11 Best Books For Comprehension Update 05/2022

Books For Comprehension

We Are Best Friends

by: Aliki – (Greenwillow, 1982) 32 pages.

We Are Best Friends

In this story, Robert and Peter try to figure out how to stay best friends after Peter moves away. Aliki’s illustrations and text are simple, but they show the boys’ loneliness and send a reassuring message that your child will enjoy.

Kids who like to make new friends will love this.

My Dad’s a Birdman

by: David Almond, illustrated by: Polly Dunbar – (Candlewick Press, 2008) 115 pages.

My Dad’s a Birdman used to be a play, but now it’s a chapter book that’s a lot of fun to read. The illustrations are wacky and darkly comic in a very British way. The story of Lizzie and her dad getting to know each other through the Great Human Bird Competition has both the strange lightheartedness and the maturity of Matilda by Roald Dahl, who wrote the book about the girl. Dare someone not to laugh or cry when they read it!

Perfect for: Kids who like to read stories about magic.

A Fine, Fine School

by: Sharon Creech, illustrated by: Harry Bliss – (Joanna Cotler Books/HarperCollins Pub., 2001) 32 pages.

People who work at the school say that Mr. Keene is a very happy person. He decides to have school on every day of the week, even on holidays and during summer vacation. Your child will enjoy hearing about Tillie’s clever plan to save her vacations.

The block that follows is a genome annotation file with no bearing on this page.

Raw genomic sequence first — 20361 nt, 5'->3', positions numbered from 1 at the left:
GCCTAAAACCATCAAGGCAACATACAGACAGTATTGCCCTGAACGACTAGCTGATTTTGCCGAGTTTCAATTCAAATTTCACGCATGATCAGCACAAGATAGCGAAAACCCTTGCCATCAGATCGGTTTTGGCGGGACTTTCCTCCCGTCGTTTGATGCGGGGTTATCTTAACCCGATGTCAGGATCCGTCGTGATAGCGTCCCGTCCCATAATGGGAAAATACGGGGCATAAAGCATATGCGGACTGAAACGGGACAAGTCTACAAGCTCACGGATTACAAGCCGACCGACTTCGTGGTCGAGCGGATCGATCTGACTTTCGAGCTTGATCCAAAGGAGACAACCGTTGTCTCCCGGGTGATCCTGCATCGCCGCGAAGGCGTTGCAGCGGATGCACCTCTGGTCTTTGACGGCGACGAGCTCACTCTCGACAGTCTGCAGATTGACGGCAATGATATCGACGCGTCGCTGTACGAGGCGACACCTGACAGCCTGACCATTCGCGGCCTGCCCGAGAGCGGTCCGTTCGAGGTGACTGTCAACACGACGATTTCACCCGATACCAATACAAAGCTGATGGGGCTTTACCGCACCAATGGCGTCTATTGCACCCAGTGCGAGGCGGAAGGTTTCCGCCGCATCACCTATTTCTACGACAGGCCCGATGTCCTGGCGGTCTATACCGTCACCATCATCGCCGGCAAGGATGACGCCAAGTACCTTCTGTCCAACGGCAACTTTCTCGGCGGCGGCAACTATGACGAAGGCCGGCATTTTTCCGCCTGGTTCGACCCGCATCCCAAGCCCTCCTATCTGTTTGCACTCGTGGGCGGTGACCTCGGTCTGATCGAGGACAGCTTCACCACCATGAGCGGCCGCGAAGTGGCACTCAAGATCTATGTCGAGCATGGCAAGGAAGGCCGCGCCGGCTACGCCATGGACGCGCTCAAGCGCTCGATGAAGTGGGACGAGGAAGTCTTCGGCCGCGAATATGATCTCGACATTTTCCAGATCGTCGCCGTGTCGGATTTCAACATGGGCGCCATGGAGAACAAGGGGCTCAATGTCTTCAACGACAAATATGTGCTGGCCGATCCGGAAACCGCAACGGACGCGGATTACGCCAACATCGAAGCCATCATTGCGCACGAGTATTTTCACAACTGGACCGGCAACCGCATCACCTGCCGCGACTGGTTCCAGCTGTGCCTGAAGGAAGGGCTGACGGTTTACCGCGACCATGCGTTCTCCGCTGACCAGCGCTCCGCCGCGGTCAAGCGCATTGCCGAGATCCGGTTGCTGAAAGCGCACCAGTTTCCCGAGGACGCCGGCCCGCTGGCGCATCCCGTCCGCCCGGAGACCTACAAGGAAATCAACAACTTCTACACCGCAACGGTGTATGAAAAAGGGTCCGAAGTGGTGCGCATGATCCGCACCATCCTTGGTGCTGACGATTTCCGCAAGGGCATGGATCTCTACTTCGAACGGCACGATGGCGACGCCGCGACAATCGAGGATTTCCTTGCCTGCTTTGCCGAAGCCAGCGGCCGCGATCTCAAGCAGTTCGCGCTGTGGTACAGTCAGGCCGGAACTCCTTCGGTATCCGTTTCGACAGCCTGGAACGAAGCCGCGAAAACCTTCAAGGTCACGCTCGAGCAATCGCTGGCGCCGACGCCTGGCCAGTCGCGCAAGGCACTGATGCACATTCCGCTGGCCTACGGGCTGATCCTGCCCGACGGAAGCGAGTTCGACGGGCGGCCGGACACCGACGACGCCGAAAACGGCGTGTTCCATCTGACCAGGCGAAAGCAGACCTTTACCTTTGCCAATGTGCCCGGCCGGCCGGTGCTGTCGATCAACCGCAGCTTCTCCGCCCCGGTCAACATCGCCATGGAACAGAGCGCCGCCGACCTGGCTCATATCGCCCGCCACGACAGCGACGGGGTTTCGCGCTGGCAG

Kids who like school.

Brundibar

by: Tony Kushner, illustrated by: Maurice Sendak – (Hyperion Books for Children, 2003) 56 pages.

Many of the characters in the book wear yellow armbands with a Star of David on them. Brundibar, with his bristly, cropped mustache, looks a lot like Hitler. The historical context isn’t important to understanding the story. All kids have been bullied at some point in their lives, and the small kids’ victory in the story is both cheering and satisfying. In the end, they tell the reader, “Remember, be brave and the bullies will stop!” As it turns out, justice isn’t always quick to come.

Kids who like realism will like this.

Mr. Peabody’s Apples

by: Madonna, illustrated by: Loren Long – (Callaway, 2003) 40 pages.

Mr. Peabody’s Apples